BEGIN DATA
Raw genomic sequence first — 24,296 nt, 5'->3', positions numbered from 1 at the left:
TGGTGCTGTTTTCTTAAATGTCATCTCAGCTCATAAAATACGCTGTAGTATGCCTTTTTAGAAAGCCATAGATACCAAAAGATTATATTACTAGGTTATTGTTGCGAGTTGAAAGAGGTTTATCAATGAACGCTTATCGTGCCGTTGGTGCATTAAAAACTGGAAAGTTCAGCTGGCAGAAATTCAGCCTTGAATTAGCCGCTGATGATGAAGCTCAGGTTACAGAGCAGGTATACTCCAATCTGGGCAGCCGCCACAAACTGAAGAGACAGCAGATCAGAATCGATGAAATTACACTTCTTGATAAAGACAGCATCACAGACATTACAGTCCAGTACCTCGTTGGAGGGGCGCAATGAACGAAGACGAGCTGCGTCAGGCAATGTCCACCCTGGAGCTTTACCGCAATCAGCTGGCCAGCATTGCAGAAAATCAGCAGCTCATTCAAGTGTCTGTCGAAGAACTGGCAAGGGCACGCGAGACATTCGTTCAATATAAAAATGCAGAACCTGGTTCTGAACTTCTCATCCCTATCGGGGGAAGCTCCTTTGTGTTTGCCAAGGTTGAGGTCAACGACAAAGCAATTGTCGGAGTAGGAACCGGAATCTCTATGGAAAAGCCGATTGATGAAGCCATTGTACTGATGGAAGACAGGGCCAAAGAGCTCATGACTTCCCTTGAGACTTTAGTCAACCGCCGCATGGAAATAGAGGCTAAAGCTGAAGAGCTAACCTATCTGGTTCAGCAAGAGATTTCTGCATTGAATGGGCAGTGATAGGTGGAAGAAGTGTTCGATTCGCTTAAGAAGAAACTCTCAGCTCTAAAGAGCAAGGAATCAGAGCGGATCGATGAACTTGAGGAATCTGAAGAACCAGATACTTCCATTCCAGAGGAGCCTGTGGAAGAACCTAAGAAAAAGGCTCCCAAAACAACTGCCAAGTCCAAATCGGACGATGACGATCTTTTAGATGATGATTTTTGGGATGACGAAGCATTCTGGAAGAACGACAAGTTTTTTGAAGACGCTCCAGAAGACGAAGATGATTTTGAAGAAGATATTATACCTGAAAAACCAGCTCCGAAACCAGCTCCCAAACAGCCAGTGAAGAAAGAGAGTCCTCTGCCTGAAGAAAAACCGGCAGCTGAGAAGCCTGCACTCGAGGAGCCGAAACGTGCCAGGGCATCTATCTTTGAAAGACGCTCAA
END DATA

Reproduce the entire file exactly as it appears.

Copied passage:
Raw genomic sequence first — 24,296 nt, 5'->3', positions numbered from 1 at the left:
TGGTGCTGTTTTCTTAAATGTCATCTCAGCTCATAAAATACGCTGTAGTATGCCTTTTTAGAAAGCCATAGATACCAAAAGATTATATTACTAGGTTATTGTTGCGAGTTGAAAGAGGTTTATCAATGAACGCTTATCGTGCCGTTGGTGCATTAAAAACTGGAAAGTTCAGCTGGCAGAAATTCAGCCTTGAATTAGCCGCTGATGATGAAGCTCAGGTTACAGAGCAGGTATACTCCAATCTGGGCAGCCGCCACAAACTGAAGAGACAGCAGATCAGAATCGATGAAATTACACTTCTTGATAAAGACAGCATCACAGACATTACAGTCCAGTACCTCGTTGGAGGGGCGCAATGAACGAAGACGAGCTGCGTCAGGCAATGTCCACCCTGGAGCTTTACCGCAATCAGCTGGCCAGCATTGCAGAAAATCAGCAGCTCATTCAAGTGTCTGTCGAAGAACTGGCAAGGGCACGCGAGACATTCGTTCAATATAAAAATGCAGAACCTGGTTCTGAACTTCTCATCCCTATCGGGGGAAGCTCCTTTGTGTTTGCCAAGGTTGAGGTCAACGACAAAGCAATTGTCGGAGTAGGAACCGGAATCTCTATGGAAAAGCCGATTGATGAAGCCATTGTACTGATGGAAGACAGGGCCAAAGAGCTCATGACTTCCCTTGAGACTTTAGTCAACCGCCGCATGGAAATAGAGGCTAAAGCTGAAGAGCTAACCTATCTGGTTCAGCAAGAGATTTCTGCATTGAATGGGCAGTGATAGGTGGAAGAAGTGTTCGATTCGCTTAAGAAGAAACTCTCAGCTCTAAAGAGCAAGGAATCAGAGCGGATCGATGAACTTGAGGAATCTGAAGAACCAGATACTTCCATTCCAGAGGAGCCTGTGGAAGAACCTAAGAAAAAGGCTCCCAAAACAACTGCCAAGTCCAAATCGGACGATGACGATCTTTTAGATGATGATTTTTGGGATGACGAAGCATTCTGGAAGAACGACAAGTTTTTTGAAGACGCTCCAGAAGACGAAGATGATTTTGAAGAAGATATTATACCTGAAAAACCAGCTCCGAAACCAGCTCCCAAACAGCCAGTGAAGAAAGAGAGTCCTCTGCCTGAAGAAAAACCGGCAGCTGAGAAGCCTGCACTCGAGGAGCCGAAACGTGCCAGGGCATCTATCTTTGAAAGACGCTCAA